Doctors then typically prescribe oral medications that work in different ways to increase your body’s ability to use insulin, to make less glucose, and to perform other actions.

If medications don’t work, you may need to use insulin. Injections of insulin can help your cells absorb glucose and generate energy.

Some people with diabetes may be able to postpone insulin injections with healthy lifestyle changes and medications. Others may need them right away.

If type 2 diabetes is an autoimmune disease, that could change the treatment strategy. Similar to type 1 diabetes, a doctor could introduce insulin therapy at an earlier stage.

Some researchers have also suggested that, if type 2 diabetes is an autoimmune disease, it might respond to drugs that moderate the immune system.

One such immunosuppressant medication is rituximab (Rituxan, MabThera). It belongs to a group of drugs known as anti-CD20 antibodies. These medications are designed to target and eliminate the immunity cells that are attacking healthy tissue.

In one 2011 study, anti-CD20 antibodies successfully prevented lab mice at high risk for type 2 diabetes from developing the disorder. The treatment even restored their blood sugar levels to normal.

Some research indicates that medications affecting the immune system may benefit people with type 2 diabetes. Immunosuppressant medications such as anti-CD20 antibodies could prevent immune system cells, such as B cells, from attacking healthy tissue.

Currently, doctors use anti-CD20 antibodies to treat some autoimmune diseases, including rheumatoid arthritis (RA) and multiple sclerosis (MS). Using immunosuppressant medications to treat type 2 diabetes is a long way off, but the early results are promising.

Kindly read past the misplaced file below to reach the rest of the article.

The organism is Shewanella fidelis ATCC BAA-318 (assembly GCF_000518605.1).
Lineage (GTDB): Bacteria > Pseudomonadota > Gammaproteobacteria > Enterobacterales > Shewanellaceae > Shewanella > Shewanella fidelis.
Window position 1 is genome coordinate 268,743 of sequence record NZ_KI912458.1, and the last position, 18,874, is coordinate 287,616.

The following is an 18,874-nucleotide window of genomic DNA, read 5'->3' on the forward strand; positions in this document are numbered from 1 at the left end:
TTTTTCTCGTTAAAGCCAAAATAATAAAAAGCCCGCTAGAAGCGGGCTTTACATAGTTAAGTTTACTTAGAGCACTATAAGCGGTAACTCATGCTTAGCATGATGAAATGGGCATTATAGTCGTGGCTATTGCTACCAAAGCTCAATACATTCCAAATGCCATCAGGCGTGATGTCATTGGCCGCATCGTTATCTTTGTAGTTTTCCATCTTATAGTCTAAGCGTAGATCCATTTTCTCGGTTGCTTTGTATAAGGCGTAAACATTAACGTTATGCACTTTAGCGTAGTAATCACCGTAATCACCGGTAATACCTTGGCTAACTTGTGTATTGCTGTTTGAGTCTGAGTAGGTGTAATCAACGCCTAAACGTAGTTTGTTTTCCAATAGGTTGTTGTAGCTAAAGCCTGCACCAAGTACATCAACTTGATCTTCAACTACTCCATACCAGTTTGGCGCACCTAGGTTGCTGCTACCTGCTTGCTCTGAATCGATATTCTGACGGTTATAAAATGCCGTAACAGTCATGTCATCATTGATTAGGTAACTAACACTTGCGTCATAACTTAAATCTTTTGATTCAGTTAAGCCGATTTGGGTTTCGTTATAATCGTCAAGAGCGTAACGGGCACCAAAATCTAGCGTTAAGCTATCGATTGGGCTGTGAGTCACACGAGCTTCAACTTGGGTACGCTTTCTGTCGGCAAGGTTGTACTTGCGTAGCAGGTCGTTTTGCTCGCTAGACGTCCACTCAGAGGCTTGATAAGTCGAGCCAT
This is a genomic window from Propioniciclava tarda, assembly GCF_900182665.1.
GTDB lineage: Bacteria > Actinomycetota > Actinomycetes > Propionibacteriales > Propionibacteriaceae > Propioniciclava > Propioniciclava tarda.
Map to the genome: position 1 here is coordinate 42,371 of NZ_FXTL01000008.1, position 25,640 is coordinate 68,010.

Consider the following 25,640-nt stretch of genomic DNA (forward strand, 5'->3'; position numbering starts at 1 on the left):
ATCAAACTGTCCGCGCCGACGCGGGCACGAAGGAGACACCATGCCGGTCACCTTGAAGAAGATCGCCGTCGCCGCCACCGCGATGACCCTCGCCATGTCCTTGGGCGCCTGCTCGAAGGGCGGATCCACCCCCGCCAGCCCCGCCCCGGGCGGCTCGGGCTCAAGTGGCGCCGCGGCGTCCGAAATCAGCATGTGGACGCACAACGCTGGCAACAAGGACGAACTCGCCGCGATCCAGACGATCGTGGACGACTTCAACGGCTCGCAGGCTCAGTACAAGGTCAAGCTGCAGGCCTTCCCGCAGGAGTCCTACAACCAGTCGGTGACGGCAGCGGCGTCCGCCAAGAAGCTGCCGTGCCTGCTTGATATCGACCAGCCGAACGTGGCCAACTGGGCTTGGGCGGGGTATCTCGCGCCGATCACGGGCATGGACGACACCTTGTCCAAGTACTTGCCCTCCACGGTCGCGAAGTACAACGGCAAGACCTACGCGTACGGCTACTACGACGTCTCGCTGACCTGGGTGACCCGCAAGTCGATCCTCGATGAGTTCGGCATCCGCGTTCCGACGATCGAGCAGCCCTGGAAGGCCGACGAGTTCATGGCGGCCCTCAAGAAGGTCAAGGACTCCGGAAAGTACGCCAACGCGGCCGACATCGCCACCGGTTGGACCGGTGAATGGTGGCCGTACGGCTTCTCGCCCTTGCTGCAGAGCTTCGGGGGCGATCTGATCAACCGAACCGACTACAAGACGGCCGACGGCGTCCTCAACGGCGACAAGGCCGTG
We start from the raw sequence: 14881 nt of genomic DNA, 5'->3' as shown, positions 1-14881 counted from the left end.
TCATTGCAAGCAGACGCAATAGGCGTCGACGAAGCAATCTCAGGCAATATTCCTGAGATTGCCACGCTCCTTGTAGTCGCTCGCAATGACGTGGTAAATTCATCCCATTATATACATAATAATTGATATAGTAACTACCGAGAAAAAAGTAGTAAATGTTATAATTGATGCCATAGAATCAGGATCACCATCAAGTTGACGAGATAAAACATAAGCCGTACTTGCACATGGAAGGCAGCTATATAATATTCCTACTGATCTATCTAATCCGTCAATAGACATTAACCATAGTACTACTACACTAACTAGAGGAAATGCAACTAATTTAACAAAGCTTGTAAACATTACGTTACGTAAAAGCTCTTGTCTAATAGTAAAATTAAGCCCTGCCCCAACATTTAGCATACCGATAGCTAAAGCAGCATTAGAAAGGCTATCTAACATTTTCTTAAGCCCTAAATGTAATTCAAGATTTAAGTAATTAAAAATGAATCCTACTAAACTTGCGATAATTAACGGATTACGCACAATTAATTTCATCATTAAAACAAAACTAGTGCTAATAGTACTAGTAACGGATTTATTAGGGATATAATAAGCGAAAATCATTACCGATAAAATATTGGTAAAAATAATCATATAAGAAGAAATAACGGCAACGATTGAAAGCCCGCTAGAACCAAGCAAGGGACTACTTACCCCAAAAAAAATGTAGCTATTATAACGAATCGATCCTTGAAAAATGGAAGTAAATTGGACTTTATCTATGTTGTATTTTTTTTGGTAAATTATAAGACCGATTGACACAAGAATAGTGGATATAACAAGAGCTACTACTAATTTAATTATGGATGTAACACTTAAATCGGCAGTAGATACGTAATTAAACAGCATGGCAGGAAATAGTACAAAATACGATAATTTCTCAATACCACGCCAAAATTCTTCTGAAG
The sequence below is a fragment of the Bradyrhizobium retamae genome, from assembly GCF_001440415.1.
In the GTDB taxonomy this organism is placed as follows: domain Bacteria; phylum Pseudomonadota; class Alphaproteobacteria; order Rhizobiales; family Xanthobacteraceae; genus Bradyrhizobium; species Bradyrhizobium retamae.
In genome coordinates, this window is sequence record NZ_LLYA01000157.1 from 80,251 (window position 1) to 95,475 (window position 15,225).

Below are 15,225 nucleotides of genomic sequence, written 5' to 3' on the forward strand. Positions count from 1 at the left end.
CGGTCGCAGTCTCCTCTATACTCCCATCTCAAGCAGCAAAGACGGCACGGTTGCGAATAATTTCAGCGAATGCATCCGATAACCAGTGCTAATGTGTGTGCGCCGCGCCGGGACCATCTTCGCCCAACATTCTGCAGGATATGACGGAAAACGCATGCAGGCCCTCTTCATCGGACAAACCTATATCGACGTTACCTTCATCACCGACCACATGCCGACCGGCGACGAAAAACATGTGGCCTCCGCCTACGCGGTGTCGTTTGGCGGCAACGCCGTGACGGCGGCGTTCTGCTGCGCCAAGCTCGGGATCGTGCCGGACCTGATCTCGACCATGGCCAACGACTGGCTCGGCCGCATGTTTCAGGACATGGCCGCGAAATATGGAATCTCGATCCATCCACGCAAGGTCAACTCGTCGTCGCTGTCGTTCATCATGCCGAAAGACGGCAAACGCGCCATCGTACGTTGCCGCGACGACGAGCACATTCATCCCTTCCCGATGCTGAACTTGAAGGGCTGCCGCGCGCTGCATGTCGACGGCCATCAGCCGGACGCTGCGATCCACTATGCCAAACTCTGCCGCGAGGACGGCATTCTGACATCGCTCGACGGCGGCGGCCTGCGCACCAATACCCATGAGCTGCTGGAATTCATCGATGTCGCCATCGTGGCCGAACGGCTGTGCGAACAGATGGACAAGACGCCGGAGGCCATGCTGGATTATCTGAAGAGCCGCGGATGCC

The research suggesting that type 2 diabetes is an autoimmune disease represents a major advancement in medicine and in our understanding of the condition.

A greater understanding of what might be causing type 2 diabetes is vital to providing the best and most effective treatments.

Future research could confirm that it is indeed an autoimmune disease. Then treatment and prevention will turn to novel therapies and medicines. This research opens the door to wider discussions about why and how diabetes develops — and what can be done to stop it.

More research is needed before type 2 diabetes is considered an autoimmune disease. Until that time, talk with your doctor about the future of this research. It’s good to have an ongoing conversation with them about the most recent diabetes research.

In the meantime, continue to test your blood sugar levels regularly, pump or inject insulin to maintain a “normal” range of blood sugar levels, and keep your body healthy.

It can also be helpful to connect with other people who understand what you’re going through. Our free app, T2D Healthline, connects you with real people living with type 2 diabetes. Ask questions, give advice, and build relationships with people who get it. Download the app for iPhone or Android.